Smugglers Blues Cover

Smugglers Blues is the first in an autobiographical trilogy by Stratton.

The book is the first of a trilogy right?

This book is part of a trilogy, Smugglers Blues and Gulag America, which I finished, that’s about my whole prison experience in the feds (Federal Prison). That second one will be out a year from now. The third one is called In the World and that’s about when I got out and got into the film business and making documentaries and Prison Life magazine and all that. That will come out two years from now.

 

Why did you decide to smuggle marijuana and hashish?

It was about how Americans ultimately, in a propitiatory democracy, have to always question authority and have to always be there to say, ‘it’s not simply a question of my country, right or wrong’. It’s a question of when my country is right I’m behind them, when they’re wrong I’m opposed to whatever they’re about. So the thing that fascinated me about marijuana and about the marijuana experience in America was the politics of it, the politics of marijuana prohibition and what that said about our government and how our government lies to us about so much, about how they lied to us about various assassinations, how they lied to us about the war in Vietnam and how they lied to us about marijuana.

That was the thing that really interested me and what I got out of what I did was the sense of the independent American spirit that is always there to say, wait a minute, maybe these people who are running the country are full of shit and now I think more than ever it’s important. We have this presidential election that’s coming up now. Who knows what could happen, you know? It’s up in the air. We’ve got some very odd people running for president and some crazy people who are in power not only in this country, but all over the world.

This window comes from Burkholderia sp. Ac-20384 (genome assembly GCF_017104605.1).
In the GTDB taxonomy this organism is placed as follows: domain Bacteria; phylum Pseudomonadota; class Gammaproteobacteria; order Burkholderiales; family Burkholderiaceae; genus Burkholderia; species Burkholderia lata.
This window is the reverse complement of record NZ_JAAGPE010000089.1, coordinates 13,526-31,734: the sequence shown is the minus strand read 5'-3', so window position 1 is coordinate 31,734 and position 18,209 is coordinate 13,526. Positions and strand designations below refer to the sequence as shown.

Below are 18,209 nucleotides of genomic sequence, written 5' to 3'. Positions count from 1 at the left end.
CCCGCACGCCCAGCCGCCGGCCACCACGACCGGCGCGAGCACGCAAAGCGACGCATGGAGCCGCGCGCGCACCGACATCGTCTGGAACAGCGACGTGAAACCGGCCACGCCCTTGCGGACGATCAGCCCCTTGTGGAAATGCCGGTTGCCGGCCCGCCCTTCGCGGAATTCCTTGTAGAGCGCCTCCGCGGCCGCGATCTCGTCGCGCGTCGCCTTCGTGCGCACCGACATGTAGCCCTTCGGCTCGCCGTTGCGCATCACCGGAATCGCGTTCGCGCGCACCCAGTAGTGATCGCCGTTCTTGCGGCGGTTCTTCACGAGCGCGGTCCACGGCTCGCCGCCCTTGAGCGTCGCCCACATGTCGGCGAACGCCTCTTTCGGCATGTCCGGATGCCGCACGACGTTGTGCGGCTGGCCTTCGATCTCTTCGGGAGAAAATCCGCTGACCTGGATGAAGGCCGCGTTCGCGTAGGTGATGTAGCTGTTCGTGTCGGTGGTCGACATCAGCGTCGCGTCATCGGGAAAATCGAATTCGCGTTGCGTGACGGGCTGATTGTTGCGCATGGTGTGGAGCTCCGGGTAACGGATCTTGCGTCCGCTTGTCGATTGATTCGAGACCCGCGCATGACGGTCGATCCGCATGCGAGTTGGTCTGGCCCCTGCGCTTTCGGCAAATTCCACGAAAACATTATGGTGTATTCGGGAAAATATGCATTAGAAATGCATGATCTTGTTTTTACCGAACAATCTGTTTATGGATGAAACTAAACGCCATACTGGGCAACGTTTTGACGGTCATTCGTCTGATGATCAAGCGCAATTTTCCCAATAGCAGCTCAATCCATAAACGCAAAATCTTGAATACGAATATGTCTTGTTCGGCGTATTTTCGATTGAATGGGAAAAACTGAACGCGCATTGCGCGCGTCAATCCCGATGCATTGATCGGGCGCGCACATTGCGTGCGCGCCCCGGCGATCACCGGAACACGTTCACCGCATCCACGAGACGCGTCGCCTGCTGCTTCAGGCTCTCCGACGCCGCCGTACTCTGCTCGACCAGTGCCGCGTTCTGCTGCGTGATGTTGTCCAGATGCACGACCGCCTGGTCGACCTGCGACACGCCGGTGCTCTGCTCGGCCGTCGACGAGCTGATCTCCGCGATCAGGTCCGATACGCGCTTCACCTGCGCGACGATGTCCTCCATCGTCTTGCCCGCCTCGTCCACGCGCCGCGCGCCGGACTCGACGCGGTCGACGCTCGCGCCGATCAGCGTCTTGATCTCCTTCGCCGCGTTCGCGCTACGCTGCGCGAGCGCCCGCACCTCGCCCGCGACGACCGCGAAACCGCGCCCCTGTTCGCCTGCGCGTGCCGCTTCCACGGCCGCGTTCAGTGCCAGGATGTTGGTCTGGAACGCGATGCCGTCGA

How far back does this marijuana thing go?

Here is what John Ehrlichman, Nixon’s Domestic Policy Chief, told Dan Baum, for an article in Harpers: “You want to know what this was really all about? The Nixon campaign in 1968, and the Nixon White House after that, had two enemies: the antiwar left and black people. You understand what I’m saying? We knew we couldn’t make it illegal to be either against the war or black, but by getting the public to associate the hippies with marijuana and blacks with heroin, and then criminalizing both heavily, we could disrupt those communities. We could arrest their leaders, raid their homes, break up their meetings, and vilify them night after night on the evening news. Did we know we were lying about the drugs? Of course we did.”

 

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The marijuana godfather at work in earlier years.

You were a crusader, but you also made money?

The money, of course, was important. Without the profit from the importation and distribution of cannabis, we couldn’t keep bringing it in and supplying the millions of Americans who wanted to get high, make music, make love, write poetry and criticism, and defy the assholes who were trying to send them to Vietnam to kill, or to send them to prison for altering their consciousness. America is an idea before it is simply a country. And the idea is that as Americans we have a right to life, liberty and the pursuit of happiness. Marijuana is a catalyst to freeing consciousness. That was my primary motivation in becoming an outlaw.

 

Richard Stratton spoke with @sethferranti.